Former Monroe Native Drew Goodson has been interested in blacksmithing as far back as he can remember and his smithing dreams recently came true on Tuesday, May 1, when at 18 years old he became the youngest ever champion on The History Channel's “Forged in Fire.”
“Forged in Fire” is a blacksmith competition with three rounds. In the first round contestants must forge a particular blade, in the second they must make their blades into full weapons adding the necessary equipment such as handles, and in the third round the last two contestants are sent to their home forges where they must forge a difficult to make weapon with their own tools in five days.
There are usually four contestants with one eliminated in each round. The winner receives $10,000 and the title of Forged in Fire champion.
Goodson, an architecture student at Louisiana Tech, has always been interested in smithing and this show got him even more intrigued. The judges: J. Neilson, David Baker and Doug Marcaida became some of his role models. He met Neilson who persuaded him to apply for the show.
“I answered a questionnaire and did a few Skype interviews,” he said.
He was selected for the show and competed in Episode 9 of Season 5 against Jason Nass, James Reichow and Larry Metcalf.
In their first round they had to forge a Damascus European Dagger blade, one of Neilson's favorites. In the second round they had to make the fluted handle and guard. In both of these rounds the smiths were given three hours.
In the final round featuring Goodson against Jason Nass they had to make an African Zande Spear using their own tools and were given five days to do it. According to Goodson, it wasn't easy.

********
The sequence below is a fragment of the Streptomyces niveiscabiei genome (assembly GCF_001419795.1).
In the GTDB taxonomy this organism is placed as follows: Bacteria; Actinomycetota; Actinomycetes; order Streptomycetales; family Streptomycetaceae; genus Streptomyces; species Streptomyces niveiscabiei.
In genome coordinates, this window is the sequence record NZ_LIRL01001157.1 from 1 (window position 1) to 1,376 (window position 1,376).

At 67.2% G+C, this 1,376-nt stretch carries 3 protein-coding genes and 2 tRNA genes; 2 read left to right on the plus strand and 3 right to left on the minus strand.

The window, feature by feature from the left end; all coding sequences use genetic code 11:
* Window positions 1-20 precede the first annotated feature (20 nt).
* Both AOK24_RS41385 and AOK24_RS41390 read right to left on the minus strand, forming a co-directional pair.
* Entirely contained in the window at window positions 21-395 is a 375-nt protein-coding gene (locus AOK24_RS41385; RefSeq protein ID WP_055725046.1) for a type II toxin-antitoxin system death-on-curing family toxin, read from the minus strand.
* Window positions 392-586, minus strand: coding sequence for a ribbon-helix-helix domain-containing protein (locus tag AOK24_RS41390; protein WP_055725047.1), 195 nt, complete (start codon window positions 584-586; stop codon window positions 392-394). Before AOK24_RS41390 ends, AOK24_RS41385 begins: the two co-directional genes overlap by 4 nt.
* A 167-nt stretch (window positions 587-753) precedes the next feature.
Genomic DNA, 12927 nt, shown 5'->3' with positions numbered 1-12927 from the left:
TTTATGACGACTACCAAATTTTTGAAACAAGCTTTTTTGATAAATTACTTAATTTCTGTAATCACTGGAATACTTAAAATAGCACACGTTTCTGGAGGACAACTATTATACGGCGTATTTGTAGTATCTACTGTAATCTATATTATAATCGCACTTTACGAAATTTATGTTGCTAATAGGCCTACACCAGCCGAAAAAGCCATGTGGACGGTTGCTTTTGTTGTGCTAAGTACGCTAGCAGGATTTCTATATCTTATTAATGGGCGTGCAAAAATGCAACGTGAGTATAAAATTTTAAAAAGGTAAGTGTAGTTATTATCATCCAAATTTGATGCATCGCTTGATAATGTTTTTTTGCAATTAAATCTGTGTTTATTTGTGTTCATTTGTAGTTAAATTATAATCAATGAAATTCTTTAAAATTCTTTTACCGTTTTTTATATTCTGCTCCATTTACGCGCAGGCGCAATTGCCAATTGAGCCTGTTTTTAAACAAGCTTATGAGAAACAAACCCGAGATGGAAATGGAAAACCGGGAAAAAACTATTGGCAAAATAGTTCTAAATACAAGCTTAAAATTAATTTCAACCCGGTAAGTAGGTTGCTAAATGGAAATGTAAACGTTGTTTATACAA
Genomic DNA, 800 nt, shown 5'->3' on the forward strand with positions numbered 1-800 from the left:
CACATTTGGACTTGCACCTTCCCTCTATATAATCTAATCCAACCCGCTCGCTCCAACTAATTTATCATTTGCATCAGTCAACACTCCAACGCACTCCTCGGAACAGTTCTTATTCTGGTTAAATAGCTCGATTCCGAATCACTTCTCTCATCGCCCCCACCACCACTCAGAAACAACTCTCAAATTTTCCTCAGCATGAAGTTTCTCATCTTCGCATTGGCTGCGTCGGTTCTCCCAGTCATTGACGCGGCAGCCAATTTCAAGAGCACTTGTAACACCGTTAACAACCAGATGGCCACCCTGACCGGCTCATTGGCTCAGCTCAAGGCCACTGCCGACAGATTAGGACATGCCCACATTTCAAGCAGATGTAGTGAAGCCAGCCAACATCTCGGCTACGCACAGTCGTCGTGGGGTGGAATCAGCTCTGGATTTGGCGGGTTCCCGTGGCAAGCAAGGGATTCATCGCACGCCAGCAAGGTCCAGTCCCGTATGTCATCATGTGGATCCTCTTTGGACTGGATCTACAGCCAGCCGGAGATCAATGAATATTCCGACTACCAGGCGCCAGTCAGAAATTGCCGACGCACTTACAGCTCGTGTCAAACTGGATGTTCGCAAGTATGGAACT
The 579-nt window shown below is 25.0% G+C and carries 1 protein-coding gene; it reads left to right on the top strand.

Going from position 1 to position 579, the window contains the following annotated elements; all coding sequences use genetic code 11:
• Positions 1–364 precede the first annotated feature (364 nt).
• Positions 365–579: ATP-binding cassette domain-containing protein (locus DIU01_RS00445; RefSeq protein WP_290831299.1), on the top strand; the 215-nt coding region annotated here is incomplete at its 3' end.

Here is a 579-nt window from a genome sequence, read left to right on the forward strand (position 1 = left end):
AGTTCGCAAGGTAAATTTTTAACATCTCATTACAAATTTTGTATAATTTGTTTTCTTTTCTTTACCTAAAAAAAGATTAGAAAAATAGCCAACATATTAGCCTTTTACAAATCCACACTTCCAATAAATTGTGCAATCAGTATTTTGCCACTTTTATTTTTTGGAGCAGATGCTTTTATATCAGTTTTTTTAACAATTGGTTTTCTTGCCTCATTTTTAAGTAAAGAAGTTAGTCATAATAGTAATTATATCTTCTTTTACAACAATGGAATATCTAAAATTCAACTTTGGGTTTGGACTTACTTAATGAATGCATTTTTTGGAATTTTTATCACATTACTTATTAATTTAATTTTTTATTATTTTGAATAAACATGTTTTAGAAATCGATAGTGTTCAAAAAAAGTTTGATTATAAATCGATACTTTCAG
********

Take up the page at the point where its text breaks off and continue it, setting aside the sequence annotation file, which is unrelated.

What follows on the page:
“It was my biggest challenge going home with my primitive tools and trying to make the biggest weapon I had ever made,” he said.
In the end, Nass's could not be tested so Goodson was declared the champion.
“At first I didn't believe it,” he said. “It was so unreal I didn't fully comprehend it until I got home the next day.”
Goodson said he had a very memorable time on the show that he will never forget. He said one of his favorite parts of being there was talking with and getting to know the other contestants in the waiting room and mentioned that once they got so bored they made a game of golf. He also loved meeting the judges he had come to look up to.
Goodson was up against three other smiths, all who were quite a few years older than him, but after racing against the clock and coming up against his own weaknesses he doesn't fully see the other contestants as the real competition.
“ “Forged in Fire” isn't really a competition against other blacksmiths,” he said. “It's a competition against yourself.”
Now that the competition is over he is continuing with his smithing and tries always to create tools for others that are useful.
“It's nice knowing that people will benefit from what I make,” he said.
Goodson said he is proud of what he accomplished and is grateful for the opportunity to accomplish his dream of being a blacksmith.